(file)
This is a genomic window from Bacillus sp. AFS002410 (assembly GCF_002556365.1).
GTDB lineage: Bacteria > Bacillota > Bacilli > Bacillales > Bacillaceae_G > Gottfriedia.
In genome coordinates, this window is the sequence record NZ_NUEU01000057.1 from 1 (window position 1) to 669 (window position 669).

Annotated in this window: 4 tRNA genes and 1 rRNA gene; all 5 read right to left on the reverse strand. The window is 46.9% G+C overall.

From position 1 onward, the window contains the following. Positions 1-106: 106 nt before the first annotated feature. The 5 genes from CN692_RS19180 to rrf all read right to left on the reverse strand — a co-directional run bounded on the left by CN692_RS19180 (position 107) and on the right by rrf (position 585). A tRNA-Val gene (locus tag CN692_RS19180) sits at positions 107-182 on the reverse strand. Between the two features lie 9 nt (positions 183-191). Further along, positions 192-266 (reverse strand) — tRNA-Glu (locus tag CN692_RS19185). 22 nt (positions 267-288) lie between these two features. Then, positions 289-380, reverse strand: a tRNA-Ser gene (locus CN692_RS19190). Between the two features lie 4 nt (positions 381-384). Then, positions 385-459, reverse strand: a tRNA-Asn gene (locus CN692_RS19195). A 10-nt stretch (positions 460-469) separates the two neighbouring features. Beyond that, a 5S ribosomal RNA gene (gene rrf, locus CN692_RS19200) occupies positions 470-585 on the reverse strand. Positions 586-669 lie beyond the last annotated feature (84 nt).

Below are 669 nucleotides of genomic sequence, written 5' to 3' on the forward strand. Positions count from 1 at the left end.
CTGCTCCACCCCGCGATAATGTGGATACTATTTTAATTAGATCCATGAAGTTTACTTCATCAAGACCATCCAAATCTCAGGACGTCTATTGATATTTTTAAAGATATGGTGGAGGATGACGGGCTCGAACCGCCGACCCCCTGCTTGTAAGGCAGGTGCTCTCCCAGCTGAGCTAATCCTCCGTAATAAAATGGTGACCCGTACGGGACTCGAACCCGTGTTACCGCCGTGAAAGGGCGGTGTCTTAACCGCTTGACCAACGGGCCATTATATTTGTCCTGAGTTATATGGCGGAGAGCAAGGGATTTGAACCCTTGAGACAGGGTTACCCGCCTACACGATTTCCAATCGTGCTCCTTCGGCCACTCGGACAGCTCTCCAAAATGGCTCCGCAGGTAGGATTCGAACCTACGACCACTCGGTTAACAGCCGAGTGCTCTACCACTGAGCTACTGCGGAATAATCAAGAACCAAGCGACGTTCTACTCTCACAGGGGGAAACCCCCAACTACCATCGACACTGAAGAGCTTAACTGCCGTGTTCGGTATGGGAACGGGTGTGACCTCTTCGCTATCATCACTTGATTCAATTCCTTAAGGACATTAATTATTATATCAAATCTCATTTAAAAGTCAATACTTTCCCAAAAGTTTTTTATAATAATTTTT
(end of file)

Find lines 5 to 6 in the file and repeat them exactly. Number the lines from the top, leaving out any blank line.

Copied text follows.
From position 1 onward, the window contains the following. Positions 1-106: 106 nt before the first annotated feature. The 5 genes from CN692_RS19180 to rrf all read right to left on the reverse strand — a co-directional run bounded on the left by CN692_RS19180 (position 107) and on the right by rrf (position 585). A tRNA-Val gene (locus tag CN692_RS19180) sits at positions 107-182 on the reverse strand. Between the two features lie 9 nt (positions 183-191). Further along, positions 192-266 (reverse strand) — tRNA-Glu (locus tag CN692_RS19185). 22 nt (positions 267-288) lie between these two features. Then, positions 289-380, reverse strand: a tRNA-Ser gene (locus CN692_RS19190). Between the two features lie 4 nt (positions 381-384). Then, positions 385-459, reverse strand: a tRNA-Asn gene (locus CN692_RS19195). A 10-nt stretch (positions 460-469) separates the two neighbouring features. Beyond that, a 5S ribosomal RNA gene (gene rrf, locus CN692_RS19200) occupies positions 470-585 on the reverse strand. Positions 586-669 lie beyond the last annotated feature (84 nt).

Below are 669 nucleotides of genomic sequence, written 5' to 3' on the forward strand. Positions count from 1 at the left end.